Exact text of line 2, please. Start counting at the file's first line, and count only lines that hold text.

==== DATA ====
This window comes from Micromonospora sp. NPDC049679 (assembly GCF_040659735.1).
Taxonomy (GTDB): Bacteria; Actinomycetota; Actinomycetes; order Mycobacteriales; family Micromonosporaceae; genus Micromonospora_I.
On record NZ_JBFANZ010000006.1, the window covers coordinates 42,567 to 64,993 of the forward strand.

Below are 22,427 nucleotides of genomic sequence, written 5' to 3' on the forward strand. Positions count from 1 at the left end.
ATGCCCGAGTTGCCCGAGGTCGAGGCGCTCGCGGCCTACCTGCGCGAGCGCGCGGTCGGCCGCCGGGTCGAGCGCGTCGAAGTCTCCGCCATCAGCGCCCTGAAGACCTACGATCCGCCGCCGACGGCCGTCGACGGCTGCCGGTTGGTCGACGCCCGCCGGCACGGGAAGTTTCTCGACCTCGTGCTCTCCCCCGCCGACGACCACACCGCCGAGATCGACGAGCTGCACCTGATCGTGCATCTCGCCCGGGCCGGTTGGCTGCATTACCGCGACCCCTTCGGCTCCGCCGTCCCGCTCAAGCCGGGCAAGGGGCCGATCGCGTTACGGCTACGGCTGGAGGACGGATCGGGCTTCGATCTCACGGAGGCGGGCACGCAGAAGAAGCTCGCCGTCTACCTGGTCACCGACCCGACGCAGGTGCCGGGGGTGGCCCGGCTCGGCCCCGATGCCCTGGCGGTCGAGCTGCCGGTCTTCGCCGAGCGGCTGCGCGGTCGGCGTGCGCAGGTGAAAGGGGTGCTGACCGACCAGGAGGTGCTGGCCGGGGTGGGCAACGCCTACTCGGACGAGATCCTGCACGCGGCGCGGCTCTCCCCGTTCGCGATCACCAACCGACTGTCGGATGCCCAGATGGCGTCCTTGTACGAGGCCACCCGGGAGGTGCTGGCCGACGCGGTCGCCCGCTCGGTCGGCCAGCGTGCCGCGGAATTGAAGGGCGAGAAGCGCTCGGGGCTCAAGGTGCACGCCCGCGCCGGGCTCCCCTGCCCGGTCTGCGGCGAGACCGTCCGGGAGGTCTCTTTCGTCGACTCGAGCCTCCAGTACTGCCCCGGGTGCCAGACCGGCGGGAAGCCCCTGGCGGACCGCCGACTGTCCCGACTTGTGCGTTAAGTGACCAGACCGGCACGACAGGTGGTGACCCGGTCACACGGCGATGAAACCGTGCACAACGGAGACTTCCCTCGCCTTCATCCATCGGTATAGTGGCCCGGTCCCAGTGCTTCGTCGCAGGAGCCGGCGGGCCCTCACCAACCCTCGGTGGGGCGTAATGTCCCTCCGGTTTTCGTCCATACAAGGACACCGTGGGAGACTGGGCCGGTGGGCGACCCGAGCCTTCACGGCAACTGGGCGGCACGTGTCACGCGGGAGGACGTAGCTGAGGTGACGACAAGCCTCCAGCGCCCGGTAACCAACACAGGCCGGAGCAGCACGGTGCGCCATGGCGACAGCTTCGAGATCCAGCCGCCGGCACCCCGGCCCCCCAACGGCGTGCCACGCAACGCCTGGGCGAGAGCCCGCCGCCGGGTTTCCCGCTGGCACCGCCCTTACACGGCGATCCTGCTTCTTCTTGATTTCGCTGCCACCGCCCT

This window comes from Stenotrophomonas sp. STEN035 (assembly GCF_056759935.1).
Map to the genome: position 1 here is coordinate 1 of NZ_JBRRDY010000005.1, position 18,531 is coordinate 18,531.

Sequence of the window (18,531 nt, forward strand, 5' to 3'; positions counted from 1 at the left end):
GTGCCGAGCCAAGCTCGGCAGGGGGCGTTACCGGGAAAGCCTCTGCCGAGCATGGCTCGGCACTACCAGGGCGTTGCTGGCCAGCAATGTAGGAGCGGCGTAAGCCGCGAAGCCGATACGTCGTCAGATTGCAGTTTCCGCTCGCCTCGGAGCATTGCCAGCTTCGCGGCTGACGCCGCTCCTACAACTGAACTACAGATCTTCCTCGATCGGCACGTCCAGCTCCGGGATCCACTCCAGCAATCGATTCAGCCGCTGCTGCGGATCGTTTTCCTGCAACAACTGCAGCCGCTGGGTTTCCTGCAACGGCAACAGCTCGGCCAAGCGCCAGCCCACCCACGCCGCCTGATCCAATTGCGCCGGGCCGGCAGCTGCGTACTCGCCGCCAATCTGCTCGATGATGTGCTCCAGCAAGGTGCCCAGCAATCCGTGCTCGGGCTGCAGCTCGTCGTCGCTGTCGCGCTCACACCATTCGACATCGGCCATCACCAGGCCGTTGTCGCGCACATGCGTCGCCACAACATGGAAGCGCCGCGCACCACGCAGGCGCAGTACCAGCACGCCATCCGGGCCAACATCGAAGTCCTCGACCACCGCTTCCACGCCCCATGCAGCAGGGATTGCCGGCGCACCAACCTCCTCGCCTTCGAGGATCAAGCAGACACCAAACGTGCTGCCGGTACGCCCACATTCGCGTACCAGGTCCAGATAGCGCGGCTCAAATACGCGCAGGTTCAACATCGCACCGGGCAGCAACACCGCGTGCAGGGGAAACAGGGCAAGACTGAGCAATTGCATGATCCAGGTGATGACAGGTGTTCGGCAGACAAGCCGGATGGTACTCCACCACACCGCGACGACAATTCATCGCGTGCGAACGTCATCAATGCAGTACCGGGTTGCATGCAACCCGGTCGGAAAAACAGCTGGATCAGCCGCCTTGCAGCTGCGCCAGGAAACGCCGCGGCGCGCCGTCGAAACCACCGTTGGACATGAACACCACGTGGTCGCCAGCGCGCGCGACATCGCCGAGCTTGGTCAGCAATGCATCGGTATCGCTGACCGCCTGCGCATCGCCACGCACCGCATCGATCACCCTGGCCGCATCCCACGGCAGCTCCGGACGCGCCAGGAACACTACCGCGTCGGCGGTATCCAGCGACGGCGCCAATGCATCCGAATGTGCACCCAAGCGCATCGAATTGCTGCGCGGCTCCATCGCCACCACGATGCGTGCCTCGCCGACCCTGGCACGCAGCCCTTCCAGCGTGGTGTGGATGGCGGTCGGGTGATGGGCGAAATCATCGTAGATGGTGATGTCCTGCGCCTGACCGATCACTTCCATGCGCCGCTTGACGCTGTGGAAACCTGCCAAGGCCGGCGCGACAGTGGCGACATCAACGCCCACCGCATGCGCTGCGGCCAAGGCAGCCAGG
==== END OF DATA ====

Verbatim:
Taxonomy (GTDB): Bacteria; Actinomycetota; Actinomycetes; order Mycobacteriales; family Micromonosporaceae; genus Micromonospora_I.